In the story of Shirley Jackson’s “The Lottery”, many literary devices are used to convey messages, give clues and give the reader a better understanding on the story overall. Within the story, literary devices such as allegory, symbolism, and satire are used, which are for the moral that Jackson is trying to send to readers. Other devices used are foreshadowing, imagery and irony. Jackson uses imagery to give a good visualization of the setting.
Foreshadowing helps give a clue as to what to happen next in the story, and Jackson uses irony for surprise effect to shock the reader in the end of the story. At the beginning of “The Lottery”, it opens with “The morning of June 27th was clear and sunny, with the fresh warmth of a full-summer day; the flowers were blossoming profusely and the grass was richly green. ” This description Jackson gave is a clear example of imagery as she uses phrases such as: “richly green” “blossoming profusely” and “fresh warmth”. After reading this, the reader gets a sense of pleasantness in the story.
Furthermore, Jackson writes “The lottery was conducted–as were the square dances, the teen club, and the Halloween program–by Mr. Summers”. This excerpt meant the lottery is traditional, and is followed by other fun activities such as square dances, the teen club and the Halloween program. From knowing the ending, this is an example of irony because the lottery is thought to be a fun opportune activity, but in the end it is found that the winner receives the prize of death. On forward, the lottery is introduced with the arrival of Mr.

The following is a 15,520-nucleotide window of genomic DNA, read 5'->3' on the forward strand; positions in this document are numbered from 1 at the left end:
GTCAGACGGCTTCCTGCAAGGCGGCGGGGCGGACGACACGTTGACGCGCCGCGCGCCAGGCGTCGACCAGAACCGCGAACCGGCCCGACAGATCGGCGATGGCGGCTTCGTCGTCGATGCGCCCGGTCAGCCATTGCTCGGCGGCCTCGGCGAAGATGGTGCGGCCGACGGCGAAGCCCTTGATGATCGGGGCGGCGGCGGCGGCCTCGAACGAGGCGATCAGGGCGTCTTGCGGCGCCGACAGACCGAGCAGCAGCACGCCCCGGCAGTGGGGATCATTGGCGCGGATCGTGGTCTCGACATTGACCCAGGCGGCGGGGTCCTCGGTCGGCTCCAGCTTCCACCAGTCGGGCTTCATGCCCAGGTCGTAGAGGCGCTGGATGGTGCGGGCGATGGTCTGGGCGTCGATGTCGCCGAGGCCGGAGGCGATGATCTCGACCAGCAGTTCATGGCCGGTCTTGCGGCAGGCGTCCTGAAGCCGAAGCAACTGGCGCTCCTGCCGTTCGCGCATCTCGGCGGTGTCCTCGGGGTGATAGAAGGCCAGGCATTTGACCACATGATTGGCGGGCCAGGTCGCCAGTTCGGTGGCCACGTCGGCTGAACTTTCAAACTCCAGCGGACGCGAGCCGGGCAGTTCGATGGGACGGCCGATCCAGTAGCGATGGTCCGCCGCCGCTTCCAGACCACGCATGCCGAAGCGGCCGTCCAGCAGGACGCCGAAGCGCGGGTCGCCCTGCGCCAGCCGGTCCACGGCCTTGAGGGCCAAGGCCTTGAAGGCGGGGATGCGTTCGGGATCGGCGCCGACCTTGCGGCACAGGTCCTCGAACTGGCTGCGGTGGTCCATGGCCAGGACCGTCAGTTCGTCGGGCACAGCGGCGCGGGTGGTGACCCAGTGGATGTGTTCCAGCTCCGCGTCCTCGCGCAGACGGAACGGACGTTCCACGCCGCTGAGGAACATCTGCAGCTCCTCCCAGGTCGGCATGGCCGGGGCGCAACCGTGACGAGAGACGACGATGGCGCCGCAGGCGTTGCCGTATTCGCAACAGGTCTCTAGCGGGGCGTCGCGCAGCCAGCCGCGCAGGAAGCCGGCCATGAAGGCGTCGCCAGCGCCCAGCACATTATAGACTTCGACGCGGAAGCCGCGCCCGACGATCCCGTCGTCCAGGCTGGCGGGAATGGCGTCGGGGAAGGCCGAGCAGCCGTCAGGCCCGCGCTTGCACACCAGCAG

Summers and his black box he brings for the drawing. In the story, Jackson states “The black box grew shabbier each year: by now it was no longer completely black but splintered badly along one side to show the original wood color, and in some places faded or stained”. The literary devices of symbolism and foreshadow are used here because the box color “black” is a symbol of death. With the box being in bad shape being faded and splintered badly, this adds to the symbol of death as fading means disappearing and wood splintering is signs of the wood’s breakdown.
The names of these characters are also a form of symbolism and foreshadowing. Two characters, Mr. Graves and Mrs. Delacroix have names with deeper meaning. In the name “Graves”, grave means death as well, and within “Delacroix”, Croix is the French word for cross, which in the story of the bible, Jesus was sacrificed upon a cross and both are a form of Jackson’s symbolism to give a message. These objects of symbolism give off the literary device of foreshadow as the symbol of death means something bad may happen later within the story.